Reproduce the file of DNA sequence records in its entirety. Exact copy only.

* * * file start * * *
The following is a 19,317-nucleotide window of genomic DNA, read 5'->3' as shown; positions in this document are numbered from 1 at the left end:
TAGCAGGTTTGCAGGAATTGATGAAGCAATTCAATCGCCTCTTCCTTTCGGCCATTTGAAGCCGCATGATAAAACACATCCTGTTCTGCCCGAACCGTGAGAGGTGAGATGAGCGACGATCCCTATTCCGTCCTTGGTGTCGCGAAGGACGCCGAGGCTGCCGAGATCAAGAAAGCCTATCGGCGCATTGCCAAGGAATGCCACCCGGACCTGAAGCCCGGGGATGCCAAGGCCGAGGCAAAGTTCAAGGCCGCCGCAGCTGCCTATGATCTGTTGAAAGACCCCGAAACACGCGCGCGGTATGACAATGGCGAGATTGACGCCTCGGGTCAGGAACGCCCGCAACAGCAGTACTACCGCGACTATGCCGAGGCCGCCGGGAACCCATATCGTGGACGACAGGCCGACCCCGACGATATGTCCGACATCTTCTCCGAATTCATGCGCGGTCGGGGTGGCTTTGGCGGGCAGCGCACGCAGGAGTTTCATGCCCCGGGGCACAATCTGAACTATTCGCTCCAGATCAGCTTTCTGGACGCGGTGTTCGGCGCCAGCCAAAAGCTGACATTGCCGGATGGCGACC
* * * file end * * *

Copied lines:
The following is a 19,317-nucleotide window of genomic DNA, read 5'->3' as shown; positions in this document are numbered from 1 at the left end:
TAGCAGGTTTGCAGGAATTGATGAAGCAATTCAATCGCCTCTTCCTTTCGGCCATTTGAAGCCGCATGATAAAACACATCCTGTTCTGCCCGAACCGTGAGAGGTGAGATGAGCGACGATCCCTATTCCGTCCTTGGTGTCGCGAAGGACGCCGAGGCTGCCGAGATCAAGAAAGCCTATCGGCGCATTGCCAAGGAATGCCACCCGGACCTGAAGCCCGGGGATGCCAAGGCCGAGGCAAAGTTCAAGGCCGCCGCAGCTGCCTATGATCTGTTGAAAGACCCCGAAACACGCGCGCGGTATGACAATGGCGAGATTGACGCCTCGGGTCAGGAACGCCCGCAACAGCAGTACTACCGCGACTATGCCGAGGCCGCCGGGAACCCATATCGTGGACGACAGGCCGACCCCGACGATATGTCCGACATCTTCTCCGAATTCATGCGCGGTCGGGGTGGCTTTGGCGGGCAGCGCACGCAGGAGTTTCATGCCCCGGGGCACAATCTGAACTATTCGCTCCAGATCAGCTTTCTGGACGCGGTGTTCGGCGCCAGCCAAAAGCTGACATTGCCGGATGGCGACC